Non-edible decorations: Some custom cakes use personalised toppers sourced from laser cutting specialists. Plastic toppers, foliage and herbs are washed and dried before being used on Den bakes. When a cake features fresh flowers, these are washed, dried and prepped first, before flower tape, wire and biodegradable straws are used to protect your cake from any sap or bacteria. I will not use non-edible flowers which are toxic to humans - the Royal Horticultural Society list of potentially harmful common plants is here.
Our packaging: Den Bake Shop uses recyclable, compostable and/or biodegradable materials wherever possible.
Cake boxes; postal boxes (including recyclable packaging tape); washi tape; info cards
Compostables and biodegradable materials:
Cellophane wrap; branded tissue papers + logo stickers; bamboo cake dowels; bamboo cutlery; plant-based sticky tape; postal bags
Why do custom + wedding cakes cost more?
It's a question bakers hear a lot, and it's completely understandable - I wondered the same while shopping around for my wedding cake in my pre-homebaking days. The simplest answer is just that custom and wedding cakes take significantly more resource than other bakes.
There's quite a long process for any bake, especially when you're a small batch baker - and that'll be most small, independent bakeries and other homebakers like me. Personally designing and baking everything to order means that most elements of each bake will be made from scratch, usually a couple of days before your order is due. For me, that means sourcing the ingredients, cake boards + boxes; baking, cooling and levelling your cake; cooking the filling, mixing and flavouring the buttercreams, then assembling and decorating your beautiful bake the night before you collect it. I'll also have consulted with you in the previous days and weeks before designing your special cake from the inside out. There'll be a greater complexity to your custom cake - perhaps a variety of colours, handmade decorations, stacked tiers and so on - that bring with them additional cost in time, skills, overheads and ingredients.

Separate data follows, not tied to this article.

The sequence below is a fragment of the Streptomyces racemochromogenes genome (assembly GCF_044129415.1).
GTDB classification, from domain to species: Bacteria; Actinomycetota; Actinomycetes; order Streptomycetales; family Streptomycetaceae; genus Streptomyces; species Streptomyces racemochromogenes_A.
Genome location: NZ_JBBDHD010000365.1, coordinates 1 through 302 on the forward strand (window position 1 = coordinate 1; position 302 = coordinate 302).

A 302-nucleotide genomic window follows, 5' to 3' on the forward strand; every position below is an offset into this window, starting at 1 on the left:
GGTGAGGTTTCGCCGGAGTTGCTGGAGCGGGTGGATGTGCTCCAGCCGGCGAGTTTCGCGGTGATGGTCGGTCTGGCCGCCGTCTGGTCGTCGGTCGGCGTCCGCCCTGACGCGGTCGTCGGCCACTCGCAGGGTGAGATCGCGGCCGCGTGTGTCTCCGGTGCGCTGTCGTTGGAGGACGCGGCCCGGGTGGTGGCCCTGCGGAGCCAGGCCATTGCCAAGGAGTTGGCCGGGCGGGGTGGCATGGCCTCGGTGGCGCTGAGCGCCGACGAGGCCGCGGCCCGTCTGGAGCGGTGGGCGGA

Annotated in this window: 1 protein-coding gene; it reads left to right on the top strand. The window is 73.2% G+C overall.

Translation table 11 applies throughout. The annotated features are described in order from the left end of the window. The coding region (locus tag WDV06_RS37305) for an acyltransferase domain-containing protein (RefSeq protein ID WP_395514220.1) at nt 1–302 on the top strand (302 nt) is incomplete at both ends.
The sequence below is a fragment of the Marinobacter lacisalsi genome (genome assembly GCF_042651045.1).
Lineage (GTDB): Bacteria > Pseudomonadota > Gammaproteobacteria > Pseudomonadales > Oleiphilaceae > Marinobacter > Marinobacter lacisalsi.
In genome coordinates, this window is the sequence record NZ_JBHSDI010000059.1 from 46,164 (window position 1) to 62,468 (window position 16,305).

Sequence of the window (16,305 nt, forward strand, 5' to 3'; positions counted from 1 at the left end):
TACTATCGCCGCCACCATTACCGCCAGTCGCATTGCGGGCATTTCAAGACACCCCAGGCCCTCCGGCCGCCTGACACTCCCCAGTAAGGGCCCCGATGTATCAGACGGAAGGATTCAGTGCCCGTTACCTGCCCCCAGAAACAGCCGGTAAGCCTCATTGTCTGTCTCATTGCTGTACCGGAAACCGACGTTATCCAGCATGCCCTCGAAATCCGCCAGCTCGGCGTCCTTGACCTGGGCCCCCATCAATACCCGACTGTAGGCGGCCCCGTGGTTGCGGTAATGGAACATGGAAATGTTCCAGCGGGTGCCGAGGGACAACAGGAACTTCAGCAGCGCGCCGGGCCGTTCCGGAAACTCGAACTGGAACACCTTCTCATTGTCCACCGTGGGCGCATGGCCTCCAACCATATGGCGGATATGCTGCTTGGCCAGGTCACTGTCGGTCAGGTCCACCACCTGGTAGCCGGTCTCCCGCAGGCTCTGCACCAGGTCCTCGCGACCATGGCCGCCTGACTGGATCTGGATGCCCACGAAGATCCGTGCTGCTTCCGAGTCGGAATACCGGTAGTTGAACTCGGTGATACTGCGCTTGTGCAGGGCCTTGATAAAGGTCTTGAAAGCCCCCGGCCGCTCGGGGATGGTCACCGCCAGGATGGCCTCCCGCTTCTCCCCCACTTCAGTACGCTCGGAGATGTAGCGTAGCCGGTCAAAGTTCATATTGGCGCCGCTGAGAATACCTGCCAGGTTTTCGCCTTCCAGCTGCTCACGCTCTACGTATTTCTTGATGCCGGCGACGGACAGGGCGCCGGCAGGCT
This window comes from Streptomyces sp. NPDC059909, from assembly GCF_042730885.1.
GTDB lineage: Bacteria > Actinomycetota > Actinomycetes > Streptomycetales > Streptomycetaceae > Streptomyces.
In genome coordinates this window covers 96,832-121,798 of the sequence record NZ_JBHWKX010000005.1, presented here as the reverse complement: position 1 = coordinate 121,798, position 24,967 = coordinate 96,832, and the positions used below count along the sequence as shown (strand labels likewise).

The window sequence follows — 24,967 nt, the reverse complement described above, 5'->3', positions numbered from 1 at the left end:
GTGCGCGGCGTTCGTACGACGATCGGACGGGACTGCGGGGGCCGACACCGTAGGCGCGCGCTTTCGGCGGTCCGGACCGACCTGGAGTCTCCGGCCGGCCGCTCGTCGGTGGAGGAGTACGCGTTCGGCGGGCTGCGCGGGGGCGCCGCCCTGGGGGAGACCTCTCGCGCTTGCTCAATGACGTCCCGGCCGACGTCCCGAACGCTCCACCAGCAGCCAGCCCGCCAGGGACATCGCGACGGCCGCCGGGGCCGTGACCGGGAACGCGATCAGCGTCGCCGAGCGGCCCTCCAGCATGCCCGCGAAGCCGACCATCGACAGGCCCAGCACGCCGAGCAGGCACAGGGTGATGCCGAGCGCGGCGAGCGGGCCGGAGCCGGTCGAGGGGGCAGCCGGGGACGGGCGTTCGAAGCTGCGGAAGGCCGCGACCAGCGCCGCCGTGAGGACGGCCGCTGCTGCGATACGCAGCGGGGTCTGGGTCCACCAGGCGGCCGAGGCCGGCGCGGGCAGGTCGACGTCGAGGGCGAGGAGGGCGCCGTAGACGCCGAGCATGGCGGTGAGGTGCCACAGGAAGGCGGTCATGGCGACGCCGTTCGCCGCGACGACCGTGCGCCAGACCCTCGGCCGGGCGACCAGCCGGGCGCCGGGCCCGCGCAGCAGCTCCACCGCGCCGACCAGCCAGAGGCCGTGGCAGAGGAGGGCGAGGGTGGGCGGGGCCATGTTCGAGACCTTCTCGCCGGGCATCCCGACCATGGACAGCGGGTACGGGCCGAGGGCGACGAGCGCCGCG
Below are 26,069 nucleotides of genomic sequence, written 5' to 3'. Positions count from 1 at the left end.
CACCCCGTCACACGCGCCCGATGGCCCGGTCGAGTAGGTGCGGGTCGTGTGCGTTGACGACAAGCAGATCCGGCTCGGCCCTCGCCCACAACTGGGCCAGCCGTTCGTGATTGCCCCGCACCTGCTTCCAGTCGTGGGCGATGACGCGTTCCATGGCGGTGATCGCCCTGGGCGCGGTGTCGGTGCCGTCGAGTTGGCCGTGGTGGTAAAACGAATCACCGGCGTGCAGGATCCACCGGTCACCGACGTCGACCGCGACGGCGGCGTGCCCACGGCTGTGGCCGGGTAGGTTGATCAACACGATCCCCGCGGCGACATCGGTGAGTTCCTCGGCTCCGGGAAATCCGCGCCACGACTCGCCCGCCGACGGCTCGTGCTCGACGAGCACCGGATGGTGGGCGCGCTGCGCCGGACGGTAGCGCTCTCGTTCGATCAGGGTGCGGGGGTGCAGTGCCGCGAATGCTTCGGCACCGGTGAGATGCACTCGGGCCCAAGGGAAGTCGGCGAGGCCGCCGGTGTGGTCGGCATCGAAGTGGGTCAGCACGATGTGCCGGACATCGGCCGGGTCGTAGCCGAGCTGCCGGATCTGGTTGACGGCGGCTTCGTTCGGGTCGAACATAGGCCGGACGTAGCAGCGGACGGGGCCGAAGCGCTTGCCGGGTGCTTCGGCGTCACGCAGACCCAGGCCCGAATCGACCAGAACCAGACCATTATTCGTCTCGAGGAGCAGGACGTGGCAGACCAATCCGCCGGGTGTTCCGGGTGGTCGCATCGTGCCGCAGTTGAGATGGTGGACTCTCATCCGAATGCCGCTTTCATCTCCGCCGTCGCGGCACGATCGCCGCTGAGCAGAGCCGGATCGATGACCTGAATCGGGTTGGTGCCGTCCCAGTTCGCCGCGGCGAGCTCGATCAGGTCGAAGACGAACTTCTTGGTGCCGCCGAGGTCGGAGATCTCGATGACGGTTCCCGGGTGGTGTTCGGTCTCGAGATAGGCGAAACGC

I'll never try to earn more than a fair price for my bakes; I calculate what it costs me to make everything, factor in the electricity, gas, time and the skills I use, and end up adding a very skinny margin because of my desire to provide gorgeous tasty things that don't break the bank. It's why I'll be clear about pricing from the outset - I want to design and make you something special and delicious that you can actually afford to buy. I've learned the hard way how it unpleasant it can be if we're not on the same page on price, not least since I'm unwilling to compromise on using high quality ingredients or being paid for my time and efforts. When I do bake for free, it's always for charity. Or for my kids. If they're extra lucky.
I'm in the wonderfully fortunate position of having a business that lets me do what I love, and while it's demanding on both me and my family, we wouldn't have it any other way. I'm so grateful to all my fantastic customers - thanks for helping me keep my dream afloat and letting me share a little sweet goodness with your tastebuds too !